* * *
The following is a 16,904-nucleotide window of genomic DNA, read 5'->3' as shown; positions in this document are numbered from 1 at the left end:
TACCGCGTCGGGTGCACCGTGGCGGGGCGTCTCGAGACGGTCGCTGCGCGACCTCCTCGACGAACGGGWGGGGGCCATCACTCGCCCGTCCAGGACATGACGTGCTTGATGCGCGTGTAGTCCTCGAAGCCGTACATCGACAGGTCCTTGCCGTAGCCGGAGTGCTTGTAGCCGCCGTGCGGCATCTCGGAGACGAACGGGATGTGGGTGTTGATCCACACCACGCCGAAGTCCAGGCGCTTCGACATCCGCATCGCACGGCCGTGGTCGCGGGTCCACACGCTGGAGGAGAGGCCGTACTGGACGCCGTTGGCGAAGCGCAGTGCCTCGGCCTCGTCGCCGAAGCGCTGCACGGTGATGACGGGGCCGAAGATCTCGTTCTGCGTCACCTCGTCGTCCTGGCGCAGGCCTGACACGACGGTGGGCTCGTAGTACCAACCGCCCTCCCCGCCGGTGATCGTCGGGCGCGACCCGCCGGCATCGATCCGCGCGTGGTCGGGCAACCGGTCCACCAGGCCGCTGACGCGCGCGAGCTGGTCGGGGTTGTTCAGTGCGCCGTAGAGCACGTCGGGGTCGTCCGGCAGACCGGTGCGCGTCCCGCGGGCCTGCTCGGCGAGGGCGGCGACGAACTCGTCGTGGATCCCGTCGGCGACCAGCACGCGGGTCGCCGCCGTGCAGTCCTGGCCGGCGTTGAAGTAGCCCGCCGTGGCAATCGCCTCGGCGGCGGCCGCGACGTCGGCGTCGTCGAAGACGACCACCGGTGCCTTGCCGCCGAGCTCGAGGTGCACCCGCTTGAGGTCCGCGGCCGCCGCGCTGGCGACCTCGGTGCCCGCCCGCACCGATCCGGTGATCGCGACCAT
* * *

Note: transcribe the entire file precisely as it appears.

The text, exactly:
The following is a 16,904-nucleotide window of genomic DNA, read 5'->3' as shown; positions in this document are numbered from 1 at the left end:
TACCGCGTCGGGTGCACCGTGGCGGGGCGTCTCGAGACGGTCGCTGCGCGACCTCCTCGACGAACGGGWGGGGGCCATCACTCGCCCGTCCAGGACATGACGTGCTTGATGCGCGTGTAGTCCTCGAAGCCGTACATCGACAGGTCCTTGCCGTAGCCGGAGTGCTTGTAGCCGCCGTGCGGCATCTCGGAGACGAACGGGATGTGGGTGTTGATCCACACCACGCCGAAGTCCAGGCGCTTCGACATCCGCATCGCACGGCCGTGGTCGCGGGTCCACACGCTGGAGGAGAGGCCGTACTGGACGCCGTTGGCGAAGCGCAGTGCCTCGGCCTCGTCGCCGAAGCGCTGCACGGTGATGACGGGGCCGAAGATCTCGTTCTGCGTCACCTCGTCGTCCTGGCGCAGGCCTGACACGACGGTGGGCTCGTAGTACCAACCGCCCTCCCCGCCGGTGATCGTCGGGCGCGACCCGCCGGCATCGATCCGCGCGTGGTCGGGCAACCGGTCCACCAGGCCGCTGACGCGCGCGAGCTGGTCGGGGTTGTTCAGTGCGCCGTAGAGCACGTCGGGGTCGTCCGGCAGACCGGTGCGCGTCCCGCGGGCCTGCTCGGCGAGGGCGGCGACGAACTCGTCGTGGATCCCGTCGGCGACCAGCACGCGGGTCGCCGCCGTGCAGTCCTGGCCGGCGTTGAAGTAGCCCGCCGTGGCAATCGCCTCGGCGGCGGCCGCGACGTCGGCGTCGTCGAAGACGACCACCGGTGCCTTGCCGCCGAGCTCGAGGTGCACCCGCTTGAGGTCCGCGGCCGCCGCGCTGGCGACCTCGGTGCCCGCCCGCACCGATCCGGTGATCGCGACCAT